The coronavirus pandemic exposed flaws in the military's "fragmented approach" to moving troops' household goods and underscored the need to finally outsource management of the moves to a private company, the nominee to head U.S. Transportation Command said Thursday.
The command had to keep more than 900 companies updated on shifting health protection policies as they sent movers into military homes to pack or unload belongings amid COVID-19 outbreaks, Air Force Gen. Jacqueline Van Ovost told the Senate Armed Services Committee during a confirmation hearing.
"Frankly, what we learned in COVID was it really exacerbated the flaws that are in the current contract," Van Ovost said.
A plan to shift military management of those companies and service members' permanent change of station, or PCS, moves to a private company, or consortium, has been in the works for years, following widespread troop dissatisfaction. But a final contract remains stymied after bidders protested the initial awarding of a $19.9 billion contract last year.
Transportation Command awarded what it calls the Global Household Goods contract to American Roll-On Roll-Off Carrier, or ARC, of New Jersey in April 2020. But after competing bidders filed protests, the Government Accountability Office last October sustained several of the protesters' allegations, negated the contract, and sent it back to the command.
Now, the finalized contract is not expected until the end of October, at the earliest. The overhaul could affect the hundreds of thousands of service members and their families who are given orders to move to new duty stations each year.
If confirmed, Van Ovost would head up one of the Defense Department's 11 combatant commands and provide a wide array of mobility services to the others, including moving troops and equipment.
The confirmation hearing appeared to go smoothly, with no indications from senators that her nomination could be imperiled. The general is currently head of Air Mobility Command and would be the first woman ever to lead Transportation Command.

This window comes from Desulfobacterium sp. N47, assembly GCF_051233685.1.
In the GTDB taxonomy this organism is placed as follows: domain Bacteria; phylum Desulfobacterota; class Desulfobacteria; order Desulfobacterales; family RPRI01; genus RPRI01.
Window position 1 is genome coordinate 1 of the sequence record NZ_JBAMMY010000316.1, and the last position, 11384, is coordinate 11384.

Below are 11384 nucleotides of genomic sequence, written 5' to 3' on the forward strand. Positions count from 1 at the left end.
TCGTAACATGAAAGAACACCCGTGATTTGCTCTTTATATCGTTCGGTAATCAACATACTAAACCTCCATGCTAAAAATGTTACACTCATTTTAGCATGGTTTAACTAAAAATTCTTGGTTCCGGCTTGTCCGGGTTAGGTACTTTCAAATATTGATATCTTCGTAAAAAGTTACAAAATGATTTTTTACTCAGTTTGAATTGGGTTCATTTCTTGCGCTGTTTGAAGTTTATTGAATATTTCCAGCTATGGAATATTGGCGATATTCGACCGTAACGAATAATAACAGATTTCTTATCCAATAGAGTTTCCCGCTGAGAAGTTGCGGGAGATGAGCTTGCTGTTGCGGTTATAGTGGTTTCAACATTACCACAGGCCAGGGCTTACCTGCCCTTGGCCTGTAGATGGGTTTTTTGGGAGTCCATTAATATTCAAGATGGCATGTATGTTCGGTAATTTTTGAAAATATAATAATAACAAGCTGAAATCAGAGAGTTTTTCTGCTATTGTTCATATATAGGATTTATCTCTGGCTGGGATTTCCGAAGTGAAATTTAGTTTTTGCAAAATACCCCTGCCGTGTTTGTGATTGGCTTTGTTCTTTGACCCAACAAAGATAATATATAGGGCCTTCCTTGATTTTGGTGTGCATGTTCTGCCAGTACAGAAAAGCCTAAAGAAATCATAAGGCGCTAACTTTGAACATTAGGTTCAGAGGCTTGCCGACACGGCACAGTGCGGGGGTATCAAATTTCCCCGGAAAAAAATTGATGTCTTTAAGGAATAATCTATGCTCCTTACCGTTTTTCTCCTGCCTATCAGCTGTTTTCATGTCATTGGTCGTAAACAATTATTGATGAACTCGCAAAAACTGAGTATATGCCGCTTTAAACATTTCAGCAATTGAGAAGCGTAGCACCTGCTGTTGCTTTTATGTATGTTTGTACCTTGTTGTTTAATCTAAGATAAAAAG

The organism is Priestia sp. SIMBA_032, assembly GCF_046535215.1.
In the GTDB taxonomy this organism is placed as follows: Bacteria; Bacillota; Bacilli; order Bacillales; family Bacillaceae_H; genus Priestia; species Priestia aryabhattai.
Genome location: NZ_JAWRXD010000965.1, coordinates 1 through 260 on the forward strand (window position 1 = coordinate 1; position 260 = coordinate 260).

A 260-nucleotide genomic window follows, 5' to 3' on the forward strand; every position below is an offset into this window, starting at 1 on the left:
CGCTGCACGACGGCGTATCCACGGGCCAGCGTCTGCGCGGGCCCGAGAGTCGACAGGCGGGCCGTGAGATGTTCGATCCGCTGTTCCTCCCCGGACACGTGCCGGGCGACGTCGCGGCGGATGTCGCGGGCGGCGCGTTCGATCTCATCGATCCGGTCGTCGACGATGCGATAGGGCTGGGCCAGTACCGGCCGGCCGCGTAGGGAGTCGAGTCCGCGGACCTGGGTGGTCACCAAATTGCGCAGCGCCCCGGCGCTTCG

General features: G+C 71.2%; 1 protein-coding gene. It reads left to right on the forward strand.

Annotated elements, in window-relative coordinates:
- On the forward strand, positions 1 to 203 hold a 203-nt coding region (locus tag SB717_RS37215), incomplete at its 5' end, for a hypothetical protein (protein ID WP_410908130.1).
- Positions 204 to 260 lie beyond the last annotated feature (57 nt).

Van Ovost testified that making PCSing easy and efficient for families is a key quality-of-life issue, and said the military needs to rein in its scattershot method of hiring companies to carry out those moves.
The Defense Department's 39 regional shipping offices hire moving companies on a shipment-by-shipment basis without formal contracts, she said. Therefore, it can't hold them accountable when personal items are lost or broken, or for other poor performance.
The military's current system also makes it hard to use movers' capacity efficiently and keeps it from taking advantage of modern technology, she said.
But shifting to a single, multi-year contract with a company to manage moves will make it easier to adopt up-to-date tech and hold movers accountable when necessary, Van Ovost added.
Recent reports of moving companies experiencing labor shortages in areas with high military populations underscore the problems with the current system and the need to move to an official long-term contract, she said.
If the contract is signed within the next few weeks, the winning company likely would take over managing moves sometime in 2022.